Children and family law

The Family Law Act deals with most matters relating to a child’s welfare when a relationship ends, whether it’s a marriage, de facto or same sex relationship.

Legislation no longer talks about a parent’s rights:  the ultimate consideration is what is in the child’s best interests. Each case is determined on its own facts and circumstances.

Many parents can sort out matters relating to their children between themselves. However, some parents need legal help, or may need to go to court to settle disputes.

Our lawyers have substantial experience in resolving parenting and children’s issues.  We can provide you with advice and support on decisions like:-

  • who your child should live with;
  • what contact your child may have with the other parent, or how living arrangements are shared;
  • who has responsibility for making decisions about issues such as which school your child attends;
  • in some cases, who actually is a “parent”.

Parenting orders, issued by a court, can deal with these issues and regulate arrangements for children. However, as a parent you are not allowed to start court proceedings until you have tried to reach an agreement with the assistance of a Family Dispute Resolution Practitioner (FDRP), except in special circumstances.

Proceedings for obtaining parenting orders can be commenced in either the Family Court or the Federal Circuit Court. The procedure in each court varies, and which court is appropriate for your case will depend on the complexity of the issues in dispute, which court is able to deal with it more quickly in cases of urgency, and which court services your area.

Child Support

Although child support is not a matter that is usually litigated in our Family Courts, it is a common issue that arises within the context of a separation.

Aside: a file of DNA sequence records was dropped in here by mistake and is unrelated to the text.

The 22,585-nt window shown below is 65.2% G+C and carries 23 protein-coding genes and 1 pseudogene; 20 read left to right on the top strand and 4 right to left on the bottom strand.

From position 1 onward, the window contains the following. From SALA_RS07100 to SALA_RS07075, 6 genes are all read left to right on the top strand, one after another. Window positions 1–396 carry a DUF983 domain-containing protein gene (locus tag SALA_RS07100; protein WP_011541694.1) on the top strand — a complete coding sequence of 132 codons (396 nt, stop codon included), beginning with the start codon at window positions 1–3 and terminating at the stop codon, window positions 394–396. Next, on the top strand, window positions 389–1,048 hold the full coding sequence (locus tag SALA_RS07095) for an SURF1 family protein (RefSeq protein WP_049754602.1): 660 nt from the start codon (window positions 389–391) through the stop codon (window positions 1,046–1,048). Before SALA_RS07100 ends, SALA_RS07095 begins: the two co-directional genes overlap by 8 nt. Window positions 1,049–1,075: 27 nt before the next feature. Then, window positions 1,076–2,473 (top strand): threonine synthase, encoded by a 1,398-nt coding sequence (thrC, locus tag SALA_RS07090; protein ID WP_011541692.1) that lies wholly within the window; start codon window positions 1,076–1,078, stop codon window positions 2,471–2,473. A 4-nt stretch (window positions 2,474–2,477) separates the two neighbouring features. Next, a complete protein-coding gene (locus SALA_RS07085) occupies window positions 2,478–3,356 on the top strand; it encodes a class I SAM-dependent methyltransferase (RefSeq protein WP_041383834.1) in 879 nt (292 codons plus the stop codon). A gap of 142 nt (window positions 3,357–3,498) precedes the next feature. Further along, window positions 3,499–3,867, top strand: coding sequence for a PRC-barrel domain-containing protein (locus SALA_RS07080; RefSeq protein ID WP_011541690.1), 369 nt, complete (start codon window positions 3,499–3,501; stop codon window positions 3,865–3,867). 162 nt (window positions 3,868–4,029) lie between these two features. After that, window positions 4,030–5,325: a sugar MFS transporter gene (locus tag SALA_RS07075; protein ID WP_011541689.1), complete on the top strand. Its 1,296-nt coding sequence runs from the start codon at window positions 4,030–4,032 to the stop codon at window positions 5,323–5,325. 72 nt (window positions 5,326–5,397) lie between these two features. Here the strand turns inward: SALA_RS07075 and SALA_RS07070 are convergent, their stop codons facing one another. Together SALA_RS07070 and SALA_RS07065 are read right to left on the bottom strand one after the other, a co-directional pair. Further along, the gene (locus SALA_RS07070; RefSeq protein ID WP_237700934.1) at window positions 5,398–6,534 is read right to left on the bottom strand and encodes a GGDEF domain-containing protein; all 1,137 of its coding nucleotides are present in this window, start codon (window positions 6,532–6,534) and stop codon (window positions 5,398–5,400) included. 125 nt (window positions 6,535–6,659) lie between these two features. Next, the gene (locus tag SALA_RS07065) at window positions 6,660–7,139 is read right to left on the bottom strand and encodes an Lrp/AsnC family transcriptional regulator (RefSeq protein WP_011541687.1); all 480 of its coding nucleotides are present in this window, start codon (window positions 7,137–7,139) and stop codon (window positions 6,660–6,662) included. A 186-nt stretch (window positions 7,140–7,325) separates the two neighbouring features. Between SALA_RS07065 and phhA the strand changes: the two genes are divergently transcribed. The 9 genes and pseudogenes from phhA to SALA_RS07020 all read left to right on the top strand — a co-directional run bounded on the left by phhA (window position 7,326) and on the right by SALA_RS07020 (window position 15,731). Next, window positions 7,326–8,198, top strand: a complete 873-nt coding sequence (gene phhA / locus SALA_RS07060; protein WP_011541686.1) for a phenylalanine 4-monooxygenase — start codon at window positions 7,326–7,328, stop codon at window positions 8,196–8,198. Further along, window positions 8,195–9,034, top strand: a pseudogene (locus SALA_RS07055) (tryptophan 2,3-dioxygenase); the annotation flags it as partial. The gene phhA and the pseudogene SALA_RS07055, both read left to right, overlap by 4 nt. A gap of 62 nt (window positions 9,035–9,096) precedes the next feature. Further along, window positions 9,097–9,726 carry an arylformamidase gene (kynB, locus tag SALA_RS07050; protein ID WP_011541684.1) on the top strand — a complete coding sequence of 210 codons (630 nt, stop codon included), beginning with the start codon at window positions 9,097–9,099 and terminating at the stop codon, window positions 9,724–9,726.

The process of ascertaining your child support payments is determined by the Department of Human Services (Child Support).  Parents can apply for an assessment by making an Application here.

The online assessment application will assess your eligibility for child support. Applications can also be made by telephone on 131 272.  In some situations, if the parentage of a person is in doubt or unknown, it may be necessary to establish the relevant parentage of the person. 

Once an application has been submitted, an assessment is made using a formula that considers (among other considerations) the taxable income of each parent, and the number of nights that each parent spends with the child/children.  The Department  can be asked to collect the child support payments for a parent, or it can be paid directly. 

If you would like an estimate of the likely child support you will receive/pay, you can also use the online child support calculator. 

The calculator is an estimate only and proper assessments are undertaken through the Department. 

An assessment of child support can be changed for many reasons, one being if your income changes or if the income of your ex-partner changes. A change of assessment can also occur if care arrangements change.  There are a number of reasons to change an assessment, as to which you can go to the Department’s website.

A parent can also object to a child support decision through the Child Support Registrar and generally must do so in writing, within 28 days of the receipt of a decision.  If the objection is refused, the objection can then be appealed through the Administrative Appeals Tribunal (AAT).  The Federal Circuit Court can hear an appeal against a decision of the AAT.

Should you require assistance in relation to child support, Dimocks Family Lawyers can assist you.  Book an initial conference today.


Contact us for answers to your family law issues.

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